Iodine I 131 Tositumomab, Rituximab, and Combination Chemotherapy in Treating Patients With Previously Untreated Stage II, Stage III, or Stage IV Follicular Non-Hodgkin Lymphoma
RATIONALE: Radiolabeled monoclonal antibodies, such as iodine I 131 tositumomab, can find cancer cells and carry cancer-killing substances to them without harming normal cells. Monoclonal antibodies, such as rituximab, can block cancer growth in different ways. Some block the ability of cancer cells to grow and spread. Others find cancer cells and help kill them or carry cancer-killing substances to them. Drugs used in chemotherapy, such as cyclophosphamide, doxorubicin, vincristine, and prednisone, work in different ways to stop the growth of cancer cells, either by killing the cells or by stopping them from dividing. Giving a radiolabeled monoclonal antibody together with rituximab and combination chemotherapy may kill more cancer cells.
PURPOSE: This phase II trial is studying the side effects of giving iodine I 131 tositumomab together with rituximab and combination chemotherapy and to see how well it works in treating patients with previously untreated stage II, stage III, or stage IV follicular non-Hodgkin lymphoma.
Drug: doxorubicin hydrochloride
Drug: vincristine sulfate
Radiation: iodine I 131 tositumomab
|Study Design:||Masking: Open Label
Primary Purpose: Treatment
|Official Title:||A Phase II Study of Iodine-131-Labeled Tositumomab in Combination With Cyclophosphamide, Doxorubicin, Vincristine, Prednisone and Rituximab Therapy for Patients With Advanced Stage Follicular Non-Hodgkin's Lymphoma|
- 3-year progression-free survival (PFS) [ Designated as safety issue: No ]
- 5-year PFS [ Designated as safety issue: No ]
- 5-year overall survival [ Designated as safety issue: No ]
- Response [ Designated as safety issue: No ]
- Safety profile as assessed by NCI CTCAE v4.0
|Study Start Date:||September 2008|
|Estimated Primary Completion Date:||June 2014 (Final data collection date for primary outcome measure)|
- To evaluate the response rate in patients with previously untreated stage II-IV follicular non-Hodgkin lymphoma treated with rituximab, cyclophosphamide, doxorubicin hydrochloride, vincristine sulfate, and prednisone (R-CHOP) in combination with iodine I 131 tositumomab.
- To evaluate the toxicity of this regimen in these patients.
- To estimate the 3-year progression-free survival rate in patients treated with this regimen.
- To estimate the 5-year progression-free and overall survival rate in patients treated with this regimen.
- To assess the safety profile of this regimen in these patients.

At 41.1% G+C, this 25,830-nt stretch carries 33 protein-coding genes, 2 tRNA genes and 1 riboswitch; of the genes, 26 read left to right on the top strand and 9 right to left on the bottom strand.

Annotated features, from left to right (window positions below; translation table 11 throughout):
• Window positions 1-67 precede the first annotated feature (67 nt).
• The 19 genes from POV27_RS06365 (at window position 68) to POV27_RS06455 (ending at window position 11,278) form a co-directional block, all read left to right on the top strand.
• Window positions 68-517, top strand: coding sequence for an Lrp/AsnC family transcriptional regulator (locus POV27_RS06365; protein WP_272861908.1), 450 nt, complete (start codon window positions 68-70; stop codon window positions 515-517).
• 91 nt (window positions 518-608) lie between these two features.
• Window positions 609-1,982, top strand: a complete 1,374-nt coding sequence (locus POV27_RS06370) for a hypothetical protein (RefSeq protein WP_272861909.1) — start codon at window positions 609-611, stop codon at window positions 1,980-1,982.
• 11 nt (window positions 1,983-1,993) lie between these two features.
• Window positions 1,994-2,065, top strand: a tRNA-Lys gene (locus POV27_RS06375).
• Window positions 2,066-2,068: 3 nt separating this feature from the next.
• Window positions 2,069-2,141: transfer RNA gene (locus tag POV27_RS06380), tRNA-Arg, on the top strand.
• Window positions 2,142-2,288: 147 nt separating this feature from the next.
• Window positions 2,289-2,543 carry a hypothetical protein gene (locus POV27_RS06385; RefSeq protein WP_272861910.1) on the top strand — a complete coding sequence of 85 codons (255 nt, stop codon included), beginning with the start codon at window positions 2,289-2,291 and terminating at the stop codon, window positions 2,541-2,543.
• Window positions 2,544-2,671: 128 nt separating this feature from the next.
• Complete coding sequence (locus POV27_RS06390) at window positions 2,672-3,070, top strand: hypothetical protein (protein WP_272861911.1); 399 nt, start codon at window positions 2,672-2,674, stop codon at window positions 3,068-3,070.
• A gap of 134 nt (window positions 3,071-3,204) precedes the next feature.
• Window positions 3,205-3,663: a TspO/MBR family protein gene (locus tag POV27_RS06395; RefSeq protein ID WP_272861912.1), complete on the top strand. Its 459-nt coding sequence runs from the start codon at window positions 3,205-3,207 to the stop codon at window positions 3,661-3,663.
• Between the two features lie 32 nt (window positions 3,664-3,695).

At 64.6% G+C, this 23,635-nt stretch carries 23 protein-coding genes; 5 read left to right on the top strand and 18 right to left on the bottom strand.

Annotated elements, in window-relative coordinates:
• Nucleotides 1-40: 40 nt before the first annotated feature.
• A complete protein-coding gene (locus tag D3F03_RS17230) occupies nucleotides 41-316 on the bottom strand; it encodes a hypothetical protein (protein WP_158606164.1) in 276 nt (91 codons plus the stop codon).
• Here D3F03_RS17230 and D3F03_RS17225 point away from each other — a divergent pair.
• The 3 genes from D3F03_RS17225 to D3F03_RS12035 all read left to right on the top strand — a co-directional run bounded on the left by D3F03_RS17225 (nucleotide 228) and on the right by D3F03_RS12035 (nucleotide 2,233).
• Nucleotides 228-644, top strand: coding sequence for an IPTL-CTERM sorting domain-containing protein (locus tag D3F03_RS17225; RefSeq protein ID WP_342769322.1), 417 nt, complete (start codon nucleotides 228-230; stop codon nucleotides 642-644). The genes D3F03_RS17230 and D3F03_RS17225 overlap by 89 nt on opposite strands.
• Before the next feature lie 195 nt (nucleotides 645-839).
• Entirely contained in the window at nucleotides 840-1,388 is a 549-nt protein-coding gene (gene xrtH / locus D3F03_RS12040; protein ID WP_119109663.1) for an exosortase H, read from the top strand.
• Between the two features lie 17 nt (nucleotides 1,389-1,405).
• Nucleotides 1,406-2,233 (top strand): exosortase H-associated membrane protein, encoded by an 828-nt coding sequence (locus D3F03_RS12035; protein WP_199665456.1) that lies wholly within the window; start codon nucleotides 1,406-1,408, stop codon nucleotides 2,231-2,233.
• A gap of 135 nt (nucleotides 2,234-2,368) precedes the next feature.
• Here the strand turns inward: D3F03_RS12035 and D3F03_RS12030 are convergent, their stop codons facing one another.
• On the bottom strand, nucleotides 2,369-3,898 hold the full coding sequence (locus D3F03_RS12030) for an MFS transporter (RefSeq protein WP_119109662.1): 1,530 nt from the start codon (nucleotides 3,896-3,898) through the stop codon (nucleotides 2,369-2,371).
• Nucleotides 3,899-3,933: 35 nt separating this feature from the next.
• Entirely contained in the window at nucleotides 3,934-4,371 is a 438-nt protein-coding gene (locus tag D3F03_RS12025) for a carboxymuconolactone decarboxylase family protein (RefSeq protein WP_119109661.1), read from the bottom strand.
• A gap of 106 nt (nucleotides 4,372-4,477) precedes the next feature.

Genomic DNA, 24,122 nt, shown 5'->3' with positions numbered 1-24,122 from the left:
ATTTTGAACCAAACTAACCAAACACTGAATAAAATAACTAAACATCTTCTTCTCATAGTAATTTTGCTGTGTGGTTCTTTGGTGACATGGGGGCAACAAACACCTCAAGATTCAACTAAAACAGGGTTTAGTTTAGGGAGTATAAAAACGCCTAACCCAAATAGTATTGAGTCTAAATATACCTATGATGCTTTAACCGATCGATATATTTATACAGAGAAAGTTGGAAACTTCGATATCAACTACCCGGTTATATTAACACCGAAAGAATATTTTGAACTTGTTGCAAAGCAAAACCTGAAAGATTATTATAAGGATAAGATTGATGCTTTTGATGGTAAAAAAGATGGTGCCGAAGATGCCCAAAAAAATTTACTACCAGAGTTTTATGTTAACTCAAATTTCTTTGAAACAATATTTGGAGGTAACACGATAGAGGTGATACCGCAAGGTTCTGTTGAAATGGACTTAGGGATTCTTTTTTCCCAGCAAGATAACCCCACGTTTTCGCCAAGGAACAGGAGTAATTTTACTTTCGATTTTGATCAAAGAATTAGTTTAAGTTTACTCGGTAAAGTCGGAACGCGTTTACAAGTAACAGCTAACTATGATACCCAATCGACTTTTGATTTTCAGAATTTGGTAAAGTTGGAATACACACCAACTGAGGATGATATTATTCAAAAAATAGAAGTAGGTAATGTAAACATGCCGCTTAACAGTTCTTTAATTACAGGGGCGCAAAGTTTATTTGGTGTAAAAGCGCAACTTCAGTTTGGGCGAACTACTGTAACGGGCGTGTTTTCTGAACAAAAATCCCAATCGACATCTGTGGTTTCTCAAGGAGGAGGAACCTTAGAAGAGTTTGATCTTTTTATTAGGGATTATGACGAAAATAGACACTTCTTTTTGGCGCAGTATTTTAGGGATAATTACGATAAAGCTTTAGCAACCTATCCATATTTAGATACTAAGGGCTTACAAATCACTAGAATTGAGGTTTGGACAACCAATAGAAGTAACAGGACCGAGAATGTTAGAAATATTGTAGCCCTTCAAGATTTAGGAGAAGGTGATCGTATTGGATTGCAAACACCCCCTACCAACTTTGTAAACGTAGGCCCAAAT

OUTLINE: This is a multicenter study.
- Induction therapy: Patients receive R-CHOP* comprising rituximab IV, cyclophosphamide IV, doxorubicin hydrochloride IV, and vincristine sulfate IV on day 1 and oral prednisone once daily on days 1-5. Treatment repeats every 21 days for up to 6 courses in the absence of disease progression or unacceptable toxicity. Patients with at least stable disease then proceed to consolidation therapy.
NOTE: *Patients receive R-CHOP in courses 1-4 and CHOP alone in courses 5 and 6.
- Consolidation therapy: Within 12 weeks after completion of induction therapy, patients receive tositumomab IV over 1 hour followed by a dosimetric dose of iodine I 131 tositumomab IV over 20 minutes. Patients then undergo whole body gamma camera scans over a 1-week period to determine the rate of total body clearance of radioactivity and the therapeutic dose of iodine I 131 tositumomab. Within 7-14 days after the dosimetric dose, patients receive tositumomab IV over 1 hour followed by a therapeutic dose of iodine I 131 tositumomab IV over 20 minutes. Patients with at least stable disease then proceed to maintenance therapy.
- Maintenance therapy: Beginning approximately 1 year after study entry and no more than 28 days after restaging, patients receive rituximab IV every 3 months for up to 4 years (16 courses) in the absence of disease progression or unacceptable toxicity.
After completion of maintenance therapy, patients are followed annually for up to 7 years. Patients who do not complete maintenance therapy are followed every 6 months for 2 years and then annually for up to 7 years.
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|Study Chair:||Jonathan W. Friedberg, MD||James P. Wilmot Cancer Center|
|Investigator:||Oliver W. Press, MD, PhD||Fred Hutchinson Cancer Research Center|
|Investigator:||Lisa Rimsza, MD||University of Arizona|